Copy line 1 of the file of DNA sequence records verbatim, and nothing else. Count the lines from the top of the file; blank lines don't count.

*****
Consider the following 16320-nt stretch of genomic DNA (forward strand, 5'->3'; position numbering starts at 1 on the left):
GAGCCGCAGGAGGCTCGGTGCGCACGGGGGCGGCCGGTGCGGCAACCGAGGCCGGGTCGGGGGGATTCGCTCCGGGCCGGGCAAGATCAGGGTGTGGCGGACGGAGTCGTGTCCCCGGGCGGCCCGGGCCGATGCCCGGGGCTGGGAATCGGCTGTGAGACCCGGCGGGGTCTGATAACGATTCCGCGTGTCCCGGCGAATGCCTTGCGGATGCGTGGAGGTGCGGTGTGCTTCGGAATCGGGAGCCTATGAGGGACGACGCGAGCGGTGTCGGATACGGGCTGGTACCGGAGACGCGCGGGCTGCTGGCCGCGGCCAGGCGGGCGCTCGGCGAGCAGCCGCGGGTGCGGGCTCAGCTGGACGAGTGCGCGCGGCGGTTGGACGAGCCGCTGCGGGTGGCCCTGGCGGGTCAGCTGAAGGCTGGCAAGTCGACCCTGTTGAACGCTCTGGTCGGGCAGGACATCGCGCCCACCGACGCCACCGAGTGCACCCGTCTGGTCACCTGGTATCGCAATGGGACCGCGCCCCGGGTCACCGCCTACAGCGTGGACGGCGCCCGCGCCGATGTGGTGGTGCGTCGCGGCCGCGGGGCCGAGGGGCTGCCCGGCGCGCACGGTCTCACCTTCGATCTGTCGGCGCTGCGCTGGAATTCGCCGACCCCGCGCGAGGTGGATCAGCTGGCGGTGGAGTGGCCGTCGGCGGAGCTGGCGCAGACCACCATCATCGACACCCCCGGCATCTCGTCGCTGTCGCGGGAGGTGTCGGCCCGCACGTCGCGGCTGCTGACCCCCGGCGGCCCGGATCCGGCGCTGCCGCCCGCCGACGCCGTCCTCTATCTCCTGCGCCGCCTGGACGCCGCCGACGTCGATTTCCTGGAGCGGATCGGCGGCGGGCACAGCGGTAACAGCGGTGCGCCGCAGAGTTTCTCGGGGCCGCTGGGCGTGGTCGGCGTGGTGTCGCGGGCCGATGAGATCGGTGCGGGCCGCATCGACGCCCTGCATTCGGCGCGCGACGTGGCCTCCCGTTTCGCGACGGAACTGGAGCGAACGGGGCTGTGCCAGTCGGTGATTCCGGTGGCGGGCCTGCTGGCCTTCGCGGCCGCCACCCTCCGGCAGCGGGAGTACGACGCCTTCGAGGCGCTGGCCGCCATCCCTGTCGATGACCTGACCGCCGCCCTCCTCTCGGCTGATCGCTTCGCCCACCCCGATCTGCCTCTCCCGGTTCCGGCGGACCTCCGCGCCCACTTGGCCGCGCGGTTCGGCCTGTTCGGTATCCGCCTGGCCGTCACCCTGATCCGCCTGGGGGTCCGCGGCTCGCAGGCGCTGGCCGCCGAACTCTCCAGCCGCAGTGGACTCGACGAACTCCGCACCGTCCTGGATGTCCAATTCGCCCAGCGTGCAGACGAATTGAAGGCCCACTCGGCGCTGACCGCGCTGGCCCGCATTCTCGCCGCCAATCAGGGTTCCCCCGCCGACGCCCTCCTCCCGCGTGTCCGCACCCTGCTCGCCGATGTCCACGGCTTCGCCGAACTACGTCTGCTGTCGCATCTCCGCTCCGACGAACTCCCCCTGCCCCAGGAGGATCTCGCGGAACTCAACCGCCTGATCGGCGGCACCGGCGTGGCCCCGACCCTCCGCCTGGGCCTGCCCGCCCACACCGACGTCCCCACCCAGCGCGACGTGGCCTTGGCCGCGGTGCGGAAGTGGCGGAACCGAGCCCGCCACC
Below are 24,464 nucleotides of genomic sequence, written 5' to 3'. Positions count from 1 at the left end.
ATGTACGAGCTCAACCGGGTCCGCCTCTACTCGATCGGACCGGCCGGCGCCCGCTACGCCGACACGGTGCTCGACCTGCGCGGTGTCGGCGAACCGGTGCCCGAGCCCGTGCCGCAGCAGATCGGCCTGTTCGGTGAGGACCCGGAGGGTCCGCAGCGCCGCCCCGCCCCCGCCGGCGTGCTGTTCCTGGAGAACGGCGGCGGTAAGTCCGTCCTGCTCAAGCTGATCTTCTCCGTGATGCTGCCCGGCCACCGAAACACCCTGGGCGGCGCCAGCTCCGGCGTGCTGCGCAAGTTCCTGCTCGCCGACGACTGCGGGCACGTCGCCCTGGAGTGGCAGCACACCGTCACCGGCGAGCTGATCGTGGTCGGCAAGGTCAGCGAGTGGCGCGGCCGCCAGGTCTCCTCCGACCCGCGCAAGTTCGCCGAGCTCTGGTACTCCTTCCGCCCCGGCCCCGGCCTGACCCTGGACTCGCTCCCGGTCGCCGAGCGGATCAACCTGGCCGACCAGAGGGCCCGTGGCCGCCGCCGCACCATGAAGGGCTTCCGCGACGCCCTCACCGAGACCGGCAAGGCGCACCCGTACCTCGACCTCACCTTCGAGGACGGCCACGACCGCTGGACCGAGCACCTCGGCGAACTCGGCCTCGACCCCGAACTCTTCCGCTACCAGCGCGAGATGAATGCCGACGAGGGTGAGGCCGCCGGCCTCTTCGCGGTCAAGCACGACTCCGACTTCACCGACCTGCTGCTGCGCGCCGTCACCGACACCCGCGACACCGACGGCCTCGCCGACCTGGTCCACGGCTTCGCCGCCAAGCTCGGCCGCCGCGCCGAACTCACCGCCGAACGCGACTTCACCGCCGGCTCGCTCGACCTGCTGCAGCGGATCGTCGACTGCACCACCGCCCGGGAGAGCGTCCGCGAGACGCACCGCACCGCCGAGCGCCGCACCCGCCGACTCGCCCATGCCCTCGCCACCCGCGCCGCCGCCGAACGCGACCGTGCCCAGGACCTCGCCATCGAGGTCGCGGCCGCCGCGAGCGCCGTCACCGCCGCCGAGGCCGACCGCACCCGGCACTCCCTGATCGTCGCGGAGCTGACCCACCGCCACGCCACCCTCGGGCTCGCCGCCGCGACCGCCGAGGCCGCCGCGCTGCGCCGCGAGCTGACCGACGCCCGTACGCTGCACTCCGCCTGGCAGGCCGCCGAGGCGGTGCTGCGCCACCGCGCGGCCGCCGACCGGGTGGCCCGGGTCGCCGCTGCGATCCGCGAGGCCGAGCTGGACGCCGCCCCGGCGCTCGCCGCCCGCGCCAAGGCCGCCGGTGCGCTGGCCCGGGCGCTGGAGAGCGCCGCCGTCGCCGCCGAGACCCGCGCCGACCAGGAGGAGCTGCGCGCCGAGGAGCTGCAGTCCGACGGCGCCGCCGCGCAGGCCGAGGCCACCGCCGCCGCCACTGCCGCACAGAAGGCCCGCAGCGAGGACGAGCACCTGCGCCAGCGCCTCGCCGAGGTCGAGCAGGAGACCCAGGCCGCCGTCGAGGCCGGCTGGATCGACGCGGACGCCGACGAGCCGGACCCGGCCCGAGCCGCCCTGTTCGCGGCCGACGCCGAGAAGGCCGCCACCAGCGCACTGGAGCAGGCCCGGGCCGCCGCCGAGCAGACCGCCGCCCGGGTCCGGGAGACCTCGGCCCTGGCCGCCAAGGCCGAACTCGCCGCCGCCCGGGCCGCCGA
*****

Consider the following 16320-nt stretch of genomic DNA (forward strand, 5'->3'; position numbering starts at 1 on the left):